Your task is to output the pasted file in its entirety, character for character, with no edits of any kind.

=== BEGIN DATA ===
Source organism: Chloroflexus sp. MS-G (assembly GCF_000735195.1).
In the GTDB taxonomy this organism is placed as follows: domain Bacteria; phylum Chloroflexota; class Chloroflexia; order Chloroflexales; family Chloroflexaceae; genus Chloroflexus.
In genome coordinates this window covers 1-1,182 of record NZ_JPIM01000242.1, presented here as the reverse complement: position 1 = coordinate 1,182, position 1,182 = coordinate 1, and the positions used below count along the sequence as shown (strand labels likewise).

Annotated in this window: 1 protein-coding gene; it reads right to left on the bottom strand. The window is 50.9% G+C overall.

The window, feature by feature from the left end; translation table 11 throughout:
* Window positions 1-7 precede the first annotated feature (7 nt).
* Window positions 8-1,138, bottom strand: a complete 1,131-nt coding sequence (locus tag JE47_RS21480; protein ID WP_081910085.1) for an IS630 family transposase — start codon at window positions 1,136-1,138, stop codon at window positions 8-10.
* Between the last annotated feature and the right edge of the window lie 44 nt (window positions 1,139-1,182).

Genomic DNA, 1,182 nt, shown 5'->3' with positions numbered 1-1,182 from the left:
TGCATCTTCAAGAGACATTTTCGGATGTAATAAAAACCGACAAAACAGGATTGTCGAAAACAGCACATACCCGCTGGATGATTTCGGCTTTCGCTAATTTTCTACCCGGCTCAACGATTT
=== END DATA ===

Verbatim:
Source organism: Chloroflexus sp. MS-G (assembly GCF_000735195.1).
In the GTDB taxonomy this organism is placed as follows: domain Bacteria; phylum Chloroflexota; class Chloroflexia; order Chloroflexales; family Chloroflexaceae; genus Chloroflexus.
In genome coordinates this window covers 1-1,182 of record NZ_JPIM01000242.1, presented here as the reverse complement: position 1 = coordinate 1,182, position 1,182 = coordinate 1, and the positions used below count along the sequence as shown (strand labels likewise).

Annotated in this window: 1 protein-coding gene; it reads right to left on the bottom strand. The window is 50.9% G+C overall.

The window, feature by feature from the left end; translation table 11 throughout:
* Window positions 1-7 precede the first annotated feature (7 nt).
* Window positions 8-1,138, bottom strand: a complete 1,131-nt coding sequence (locus tag JE47_RS21480; protein ID WP_081910085.1) for an IS630 family transposase — start codon at window positions 1,136-1,138, stop codon at window positions 8-10.
* Between the last annotated feature and the right edge of the window lie 44 nt (window positions 1,139-1,182).

Genomic DNA, 1,182 nt, shown 5'->3' with positions numbered 1-1,182 from the left:
TGCATCTTCAAGAGACATTTTCGGATGTAATAAAAACCGACAAAACAGGATTGTCGAAAACAGCACATACCCGCTGGATGATTTCGGCTTTCGCTAATTTTCTACCCGGCTCAACGATTT